Having a prenuptial agreement is common when there are significant separate assets, one spouse is a business owner or if one or both partners entering the marriage were in previous marriages. A prenup also prevents complications in the event of a divorce and forces the couple to discuss finances.
It helps to know what a prenuptial agreement generally includes. When creating one, it is also important to ensure a judge will enforce the contract if the marriage ends in divorce.
What to include in the agreement
FindLaw discusses many of the common elements of a prenup agreement. One is to outline what is separate property to prevent the other spouse from getting it. You can also protect family assets. One way to limit debt liability is to keep the debt of each spouse separate from marital debt.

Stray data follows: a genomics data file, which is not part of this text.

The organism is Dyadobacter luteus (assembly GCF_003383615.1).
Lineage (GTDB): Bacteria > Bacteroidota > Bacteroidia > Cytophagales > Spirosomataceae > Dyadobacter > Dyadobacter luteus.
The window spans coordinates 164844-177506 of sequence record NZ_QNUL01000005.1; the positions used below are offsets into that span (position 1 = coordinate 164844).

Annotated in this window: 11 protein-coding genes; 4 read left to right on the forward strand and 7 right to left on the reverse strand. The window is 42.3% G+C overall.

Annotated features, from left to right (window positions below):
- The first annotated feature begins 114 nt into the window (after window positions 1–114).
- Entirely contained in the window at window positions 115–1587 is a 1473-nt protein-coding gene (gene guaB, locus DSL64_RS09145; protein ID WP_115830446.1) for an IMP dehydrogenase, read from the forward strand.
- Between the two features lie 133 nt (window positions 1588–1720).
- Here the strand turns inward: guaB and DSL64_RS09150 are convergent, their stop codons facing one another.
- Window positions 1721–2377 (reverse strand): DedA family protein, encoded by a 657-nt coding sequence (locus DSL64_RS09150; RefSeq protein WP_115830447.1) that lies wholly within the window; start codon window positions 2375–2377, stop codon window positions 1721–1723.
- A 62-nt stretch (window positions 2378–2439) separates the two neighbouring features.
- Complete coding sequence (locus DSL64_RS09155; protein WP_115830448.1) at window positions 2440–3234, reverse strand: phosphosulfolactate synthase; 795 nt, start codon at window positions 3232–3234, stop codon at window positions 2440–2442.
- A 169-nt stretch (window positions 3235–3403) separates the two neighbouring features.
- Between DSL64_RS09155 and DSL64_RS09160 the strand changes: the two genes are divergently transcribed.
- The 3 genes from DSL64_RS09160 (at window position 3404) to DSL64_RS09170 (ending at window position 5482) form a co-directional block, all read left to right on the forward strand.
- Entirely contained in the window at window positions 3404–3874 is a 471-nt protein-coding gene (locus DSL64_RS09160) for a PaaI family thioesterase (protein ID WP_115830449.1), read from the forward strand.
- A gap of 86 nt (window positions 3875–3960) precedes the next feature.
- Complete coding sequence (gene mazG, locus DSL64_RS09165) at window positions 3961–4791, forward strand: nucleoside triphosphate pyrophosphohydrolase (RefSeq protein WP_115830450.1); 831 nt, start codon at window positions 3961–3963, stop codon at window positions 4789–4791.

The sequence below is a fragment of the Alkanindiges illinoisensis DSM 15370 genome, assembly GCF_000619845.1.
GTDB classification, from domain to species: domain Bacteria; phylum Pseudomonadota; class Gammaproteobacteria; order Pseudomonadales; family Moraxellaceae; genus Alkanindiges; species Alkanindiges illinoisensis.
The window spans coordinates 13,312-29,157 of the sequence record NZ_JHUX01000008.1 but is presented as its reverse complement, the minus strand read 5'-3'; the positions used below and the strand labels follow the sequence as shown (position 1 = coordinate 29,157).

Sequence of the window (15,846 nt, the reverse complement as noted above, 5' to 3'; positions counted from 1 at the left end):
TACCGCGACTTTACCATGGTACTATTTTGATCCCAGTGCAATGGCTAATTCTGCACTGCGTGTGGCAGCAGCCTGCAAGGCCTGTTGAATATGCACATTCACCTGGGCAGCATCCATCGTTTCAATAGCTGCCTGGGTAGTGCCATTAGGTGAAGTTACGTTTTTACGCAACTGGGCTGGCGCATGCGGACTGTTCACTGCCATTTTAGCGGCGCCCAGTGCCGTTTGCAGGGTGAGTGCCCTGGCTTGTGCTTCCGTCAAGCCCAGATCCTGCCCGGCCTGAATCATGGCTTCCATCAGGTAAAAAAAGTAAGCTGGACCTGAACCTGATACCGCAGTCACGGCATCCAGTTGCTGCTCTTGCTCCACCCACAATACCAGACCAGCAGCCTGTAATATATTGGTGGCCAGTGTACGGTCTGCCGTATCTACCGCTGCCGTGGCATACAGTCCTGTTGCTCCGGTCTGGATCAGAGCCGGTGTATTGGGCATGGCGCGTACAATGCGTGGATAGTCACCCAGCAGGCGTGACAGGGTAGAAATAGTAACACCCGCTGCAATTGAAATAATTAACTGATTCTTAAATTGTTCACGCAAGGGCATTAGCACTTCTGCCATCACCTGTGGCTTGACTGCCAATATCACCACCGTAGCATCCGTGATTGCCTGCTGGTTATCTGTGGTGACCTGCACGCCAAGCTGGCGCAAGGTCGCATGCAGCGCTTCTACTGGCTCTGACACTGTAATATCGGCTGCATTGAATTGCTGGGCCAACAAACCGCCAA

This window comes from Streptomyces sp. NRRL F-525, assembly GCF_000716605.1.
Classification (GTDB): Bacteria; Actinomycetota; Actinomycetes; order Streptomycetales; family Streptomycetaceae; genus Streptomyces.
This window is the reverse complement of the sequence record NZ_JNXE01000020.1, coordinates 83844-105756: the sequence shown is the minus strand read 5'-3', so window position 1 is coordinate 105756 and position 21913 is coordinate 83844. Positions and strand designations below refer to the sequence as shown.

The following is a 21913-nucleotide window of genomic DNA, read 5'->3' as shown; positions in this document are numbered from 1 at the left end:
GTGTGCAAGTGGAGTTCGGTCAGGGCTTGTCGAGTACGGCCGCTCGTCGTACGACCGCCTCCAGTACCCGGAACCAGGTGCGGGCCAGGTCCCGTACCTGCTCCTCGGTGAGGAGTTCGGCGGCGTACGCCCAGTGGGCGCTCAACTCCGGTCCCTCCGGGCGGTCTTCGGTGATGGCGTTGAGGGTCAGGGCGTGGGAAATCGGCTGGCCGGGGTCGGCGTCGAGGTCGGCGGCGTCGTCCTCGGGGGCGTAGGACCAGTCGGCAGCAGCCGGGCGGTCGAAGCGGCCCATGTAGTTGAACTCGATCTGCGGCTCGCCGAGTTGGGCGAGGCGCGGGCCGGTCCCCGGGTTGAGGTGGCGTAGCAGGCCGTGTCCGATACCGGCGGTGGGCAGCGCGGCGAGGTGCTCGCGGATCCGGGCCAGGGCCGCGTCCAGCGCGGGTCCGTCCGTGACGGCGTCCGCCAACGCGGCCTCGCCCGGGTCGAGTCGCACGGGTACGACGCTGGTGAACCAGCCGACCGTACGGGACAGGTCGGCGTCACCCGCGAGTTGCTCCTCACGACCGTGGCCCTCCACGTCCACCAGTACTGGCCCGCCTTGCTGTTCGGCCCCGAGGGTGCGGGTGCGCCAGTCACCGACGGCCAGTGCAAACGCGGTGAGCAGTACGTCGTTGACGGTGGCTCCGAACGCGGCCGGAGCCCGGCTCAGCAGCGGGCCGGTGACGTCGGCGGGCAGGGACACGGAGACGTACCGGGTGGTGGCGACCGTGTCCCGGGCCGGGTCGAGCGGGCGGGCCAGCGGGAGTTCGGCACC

A common element in this contract is deciding how to distribute property in the event of divorce. If there are children from previous relationships, a prenuptial agreement ensures that some of your inheritance goes to them. A prenup can also outline the responsibilities of each spouse when it comes to management of expenses and financial accounts, retirement benefits, savings contributions and credit card spending management.
Make sure it is enforceable
The Connecticut Judicial Branch Law Libraries states that the prenuptial agreement must satisfy three things for it to be enforceable:
- Both parties had the time to thoroughly read the agreement and sign it on their own accord
- The contract does not contain anything illegal
- The agreement is fair and equitable for both parties
A prenup may also not contain provisions related to child custody or support.